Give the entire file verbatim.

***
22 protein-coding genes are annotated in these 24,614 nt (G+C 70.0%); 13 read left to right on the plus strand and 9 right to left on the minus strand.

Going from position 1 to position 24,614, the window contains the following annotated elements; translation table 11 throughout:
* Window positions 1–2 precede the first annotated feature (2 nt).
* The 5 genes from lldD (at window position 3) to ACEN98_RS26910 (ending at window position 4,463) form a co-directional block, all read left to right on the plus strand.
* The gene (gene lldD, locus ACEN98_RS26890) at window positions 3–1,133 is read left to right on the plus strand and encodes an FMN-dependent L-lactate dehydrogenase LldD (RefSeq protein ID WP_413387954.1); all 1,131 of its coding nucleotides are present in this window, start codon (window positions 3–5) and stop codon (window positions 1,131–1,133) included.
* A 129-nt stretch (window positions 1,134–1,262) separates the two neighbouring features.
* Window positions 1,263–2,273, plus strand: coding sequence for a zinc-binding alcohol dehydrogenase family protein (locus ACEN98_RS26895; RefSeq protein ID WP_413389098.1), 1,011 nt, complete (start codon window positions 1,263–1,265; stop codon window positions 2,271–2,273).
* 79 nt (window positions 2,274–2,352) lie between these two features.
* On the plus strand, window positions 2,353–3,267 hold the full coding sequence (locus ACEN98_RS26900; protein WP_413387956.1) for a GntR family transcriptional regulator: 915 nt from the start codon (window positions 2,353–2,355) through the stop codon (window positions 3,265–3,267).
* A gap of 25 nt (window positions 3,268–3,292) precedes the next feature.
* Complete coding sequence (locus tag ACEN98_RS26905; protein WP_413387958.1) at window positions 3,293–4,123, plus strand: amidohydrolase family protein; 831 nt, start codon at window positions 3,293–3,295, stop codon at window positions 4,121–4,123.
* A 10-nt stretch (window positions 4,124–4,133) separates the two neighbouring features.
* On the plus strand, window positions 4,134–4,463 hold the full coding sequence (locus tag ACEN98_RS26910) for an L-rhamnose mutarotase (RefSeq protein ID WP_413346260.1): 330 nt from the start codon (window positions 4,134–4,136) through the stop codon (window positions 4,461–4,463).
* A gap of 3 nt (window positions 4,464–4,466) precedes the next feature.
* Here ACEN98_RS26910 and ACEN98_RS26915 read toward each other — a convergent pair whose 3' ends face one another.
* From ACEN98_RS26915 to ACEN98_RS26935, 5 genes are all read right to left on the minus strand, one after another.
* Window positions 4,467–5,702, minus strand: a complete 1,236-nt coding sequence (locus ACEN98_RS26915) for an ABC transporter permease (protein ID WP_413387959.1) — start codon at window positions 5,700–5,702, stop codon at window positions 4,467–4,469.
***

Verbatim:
22 protein-coding genes are annotated in these 24,614 nt (G+C 70.0%); 13 read left to right on the plus strand and 9 right to left on the minus strand.

Going from position 1 to position 24,614, the window contains the following annotated elements; translation table 11 throughout:
* Window positions 1–2 precede the first annotated feature (2 nt).
* The 5 genes from lldD (at window position 3) to ACEN98_RS26910 (ending at window position 4,463) form a co-directional block, all read left to right on the plus strand.
* The gene (gene lldD, locus ACEN98_RS26890) at window positions 3–1,133 is read left to right on the plus strand and encodes an FMN-dependent L-lactate dehydrogenase LldD (RefSeq protein ID WP_413387954.1); all 1,131 of its coding nucleotides are present in this window, start codon (window positions 3–5) and stop codon (window positions 1,131–1,133) included.
* A 129-nt stretch (window positions 1,134–1,262) separates the two neighbouring features.
* Window positions 1,263–2,273, plus strand: coding sequence for a zinc-binding alcohol dehydrogenase family protein (locus ACEN98_RS26895; RefSeq protein ID WP_413389098.1), 1,011 nt, complete (start codon window positions 1,263–1,265; stop codon window positions 2,271–2,273).
* 79 nt (window positions 2,274–2,352) lie between these two features.
* On the plus strand, window positions 2,353–3,267 hold the full coding sequence (locus ACEN98_RS26900; protein WP_413387956.1) for a GntR family transcriptional regulator: 915 nt from the start codon (window positions 2,353–2,355) through the stop codon (window positions 3,265–3,267).
* A gap of 25 nt (window positions 3,268–3,292) precedes the next feature.
* Complete coding sequence (locus tag ACEN98_RS26905; protein WP_413387958.1) at window positions 3,293–4,123, plus strand: amidohydrolase family protein; 831 nt, start codon at window positions 3,293–3,295, stop codon at window positions 4,121–4,123.
* A 10-nt stretch (window positions 4,124–4,133) separates the two neighbouring features.
* On the plus strand, window positions 4,134–4,463 hold the full coding sequence (locus tag ACEN98_RS26910) for an L-rhamnose mutarotase (RefSeq protein ID WP_413346260.1): 330 nt from the start codon (window positions 4,134–4,136) through the stop codon (window positions 4,461–4,463).
* A gap of 3 nt (window positions 4,464–4,466) precedes the next feature.
* Here ACEN98_RS26910 and ACEN98_RS26915 read toward each other — a convergent pair whose 3' ends face one another.
* From ACEN98_RS26915 to ACEN98_RS26935, 5 genes are all read right to left on the minus strand, one after another.
* Window positions 4,467–5,702, minus strand: a complete 1,236-nt coding sequence (locus ACEN98_RS26915) for an ABC transporter permease (protein ID WP_413387959.1) — start codon at window positions 5,700–5,702, stop codon at window positions 4,467–4,469.